Based on transaction prices, the fund's return was -2.66%. The fund had negative total returns over February, mainly driven by the negative contribution from rising treasury yields. Credit returns made a small positive contribution to performance in February. On a name basis, there were strong positive contributions from IHO Verwaltungs GmbH and Adani Green Energy within corporates. Holdings in the financial sector like AXA, Fidelidade and Banco Comercial Português also made positive contributions. Negative contributors were Cellnex, Raiffeisen Bank and Canpack. The fund's duration exposure made a negative contribution to total returns, as treasury yields rose substantially in February.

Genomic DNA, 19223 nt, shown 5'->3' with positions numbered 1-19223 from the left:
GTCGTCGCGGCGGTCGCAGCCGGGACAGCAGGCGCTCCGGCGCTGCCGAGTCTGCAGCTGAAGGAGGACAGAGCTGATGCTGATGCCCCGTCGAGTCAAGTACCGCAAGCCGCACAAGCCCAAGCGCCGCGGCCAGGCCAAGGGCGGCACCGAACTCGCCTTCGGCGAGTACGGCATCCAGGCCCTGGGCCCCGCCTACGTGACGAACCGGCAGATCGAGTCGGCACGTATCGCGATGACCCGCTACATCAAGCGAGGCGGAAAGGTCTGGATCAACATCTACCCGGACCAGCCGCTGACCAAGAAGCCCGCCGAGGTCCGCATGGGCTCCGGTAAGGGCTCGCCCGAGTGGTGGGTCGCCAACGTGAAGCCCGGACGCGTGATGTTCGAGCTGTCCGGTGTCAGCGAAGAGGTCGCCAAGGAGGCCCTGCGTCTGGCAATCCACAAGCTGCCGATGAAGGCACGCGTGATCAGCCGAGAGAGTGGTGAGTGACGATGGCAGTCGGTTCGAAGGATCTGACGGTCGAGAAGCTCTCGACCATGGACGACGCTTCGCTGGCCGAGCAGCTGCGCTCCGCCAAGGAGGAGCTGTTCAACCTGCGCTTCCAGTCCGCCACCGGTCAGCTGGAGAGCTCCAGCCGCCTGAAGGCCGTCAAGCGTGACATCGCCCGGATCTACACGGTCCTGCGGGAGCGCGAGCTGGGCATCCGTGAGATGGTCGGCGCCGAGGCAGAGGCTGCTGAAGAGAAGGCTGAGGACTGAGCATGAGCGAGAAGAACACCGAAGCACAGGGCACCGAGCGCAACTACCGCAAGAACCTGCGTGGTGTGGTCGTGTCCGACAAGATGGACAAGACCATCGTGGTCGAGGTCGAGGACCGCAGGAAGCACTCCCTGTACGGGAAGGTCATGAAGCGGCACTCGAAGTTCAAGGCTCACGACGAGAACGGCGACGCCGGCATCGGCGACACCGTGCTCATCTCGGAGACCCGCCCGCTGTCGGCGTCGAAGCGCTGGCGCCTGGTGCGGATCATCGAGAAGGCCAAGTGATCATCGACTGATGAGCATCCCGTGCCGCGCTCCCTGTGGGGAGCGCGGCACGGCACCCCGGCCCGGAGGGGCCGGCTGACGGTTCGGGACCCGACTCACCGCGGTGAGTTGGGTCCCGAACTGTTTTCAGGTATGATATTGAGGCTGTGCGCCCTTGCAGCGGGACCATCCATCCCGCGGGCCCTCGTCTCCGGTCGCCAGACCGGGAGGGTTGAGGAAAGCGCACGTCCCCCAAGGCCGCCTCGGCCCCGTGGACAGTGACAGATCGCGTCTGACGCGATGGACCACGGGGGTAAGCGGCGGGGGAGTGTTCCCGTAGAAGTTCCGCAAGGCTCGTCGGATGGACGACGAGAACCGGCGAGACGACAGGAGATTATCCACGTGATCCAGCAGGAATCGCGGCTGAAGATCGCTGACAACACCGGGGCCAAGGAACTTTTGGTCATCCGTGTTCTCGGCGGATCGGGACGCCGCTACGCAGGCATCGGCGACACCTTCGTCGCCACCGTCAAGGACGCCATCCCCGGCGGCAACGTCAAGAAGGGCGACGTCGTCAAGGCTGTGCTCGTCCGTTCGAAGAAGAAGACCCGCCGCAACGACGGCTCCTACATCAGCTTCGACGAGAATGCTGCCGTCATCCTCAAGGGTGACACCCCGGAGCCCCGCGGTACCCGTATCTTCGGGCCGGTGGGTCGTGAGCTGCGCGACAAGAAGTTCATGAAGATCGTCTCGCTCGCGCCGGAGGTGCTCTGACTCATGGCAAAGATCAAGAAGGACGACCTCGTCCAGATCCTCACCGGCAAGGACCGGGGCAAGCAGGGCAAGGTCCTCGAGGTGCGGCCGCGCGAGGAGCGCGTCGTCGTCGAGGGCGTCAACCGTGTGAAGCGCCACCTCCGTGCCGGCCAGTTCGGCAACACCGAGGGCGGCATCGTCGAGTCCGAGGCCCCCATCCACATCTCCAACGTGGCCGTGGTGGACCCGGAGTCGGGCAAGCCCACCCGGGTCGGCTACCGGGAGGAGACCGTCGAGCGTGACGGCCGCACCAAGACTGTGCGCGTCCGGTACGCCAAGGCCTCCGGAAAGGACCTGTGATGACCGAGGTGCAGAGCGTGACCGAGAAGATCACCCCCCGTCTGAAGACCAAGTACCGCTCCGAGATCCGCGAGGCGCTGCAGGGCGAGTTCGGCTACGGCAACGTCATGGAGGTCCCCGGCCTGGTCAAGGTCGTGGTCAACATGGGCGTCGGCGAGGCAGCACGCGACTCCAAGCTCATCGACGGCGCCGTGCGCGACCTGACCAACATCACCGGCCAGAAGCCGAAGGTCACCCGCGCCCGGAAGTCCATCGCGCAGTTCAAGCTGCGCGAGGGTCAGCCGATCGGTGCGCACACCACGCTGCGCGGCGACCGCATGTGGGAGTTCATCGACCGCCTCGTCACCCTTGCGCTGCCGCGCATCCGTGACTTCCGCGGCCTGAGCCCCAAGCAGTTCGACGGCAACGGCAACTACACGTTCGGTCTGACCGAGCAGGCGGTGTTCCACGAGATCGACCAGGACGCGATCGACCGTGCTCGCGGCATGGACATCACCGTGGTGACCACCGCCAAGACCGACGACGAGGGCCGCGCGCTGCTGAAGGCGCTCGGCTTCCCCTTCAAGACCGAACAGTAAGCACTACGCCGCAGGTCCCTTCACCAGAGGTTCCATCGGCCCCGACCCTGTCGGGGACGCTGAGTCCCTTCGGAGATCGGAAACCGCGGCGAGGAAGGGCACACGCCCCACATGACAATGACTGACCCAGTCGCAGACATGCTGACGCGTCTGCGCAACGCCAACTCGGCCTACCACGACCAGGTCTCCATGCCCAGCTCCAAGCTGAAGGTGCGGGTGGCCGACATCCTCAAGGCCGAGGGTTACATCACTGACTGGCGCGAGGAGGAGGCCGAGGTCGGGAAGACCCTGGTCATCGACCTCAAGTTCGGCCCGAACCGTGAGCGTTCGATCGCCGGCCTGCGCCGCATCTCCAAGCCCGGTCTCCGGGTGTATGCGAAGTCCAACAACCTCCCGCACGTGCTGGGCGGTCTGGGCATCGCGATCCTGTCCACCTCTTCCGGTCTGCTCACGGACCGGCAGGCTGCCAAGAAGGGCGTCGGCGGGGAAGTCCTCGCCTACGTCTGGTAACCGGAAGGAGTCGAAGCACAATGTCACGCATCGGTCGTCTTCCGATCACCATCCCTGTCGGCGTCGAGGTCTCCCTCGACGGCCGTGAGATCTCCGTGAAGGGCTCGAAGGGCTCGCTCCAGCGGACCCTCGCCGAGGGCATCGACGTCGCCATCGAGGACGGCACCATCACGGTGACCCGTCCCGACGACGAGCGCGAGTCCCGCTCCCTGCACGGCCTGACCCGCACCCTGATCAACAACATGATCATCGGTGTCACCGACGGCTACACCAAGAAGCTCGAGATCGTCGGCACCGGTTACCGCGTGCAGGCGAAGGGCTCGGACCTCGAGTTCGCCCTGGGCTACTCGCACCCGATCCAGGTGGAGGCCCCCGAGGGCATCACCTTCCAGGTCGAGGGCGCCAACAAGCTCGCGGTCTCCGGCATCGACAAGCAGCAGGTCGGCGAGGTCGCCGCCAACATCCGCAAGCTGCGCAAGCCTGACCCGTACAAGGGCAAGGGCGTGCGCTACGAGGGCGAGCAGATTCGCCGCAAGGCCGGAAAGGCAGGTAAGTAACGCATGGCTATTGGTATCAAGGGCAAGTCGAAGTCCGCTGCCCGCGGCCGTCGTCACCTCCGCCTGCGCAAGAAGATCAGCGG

Expectation of fund manager
A hiking cycle often ends in a recession with rates typically peaking before credit spreads do. We believe we are in the valley between the two peaks. Credit spreads have also rallied a lot since mid-October, but are set to re-widen when markets start anticipating a recession that would hit corporate health. Markets are starting to price out recession risk, which seems odd given the economic data points. We are more careful on cyclical names in corporate high yield, as these companies would be more vulnerable in a recession, which is not reflected in current valuations. Also, valuations in some emerging markets have become expensive. Although European financials have recently rallied, they still look attractively priced.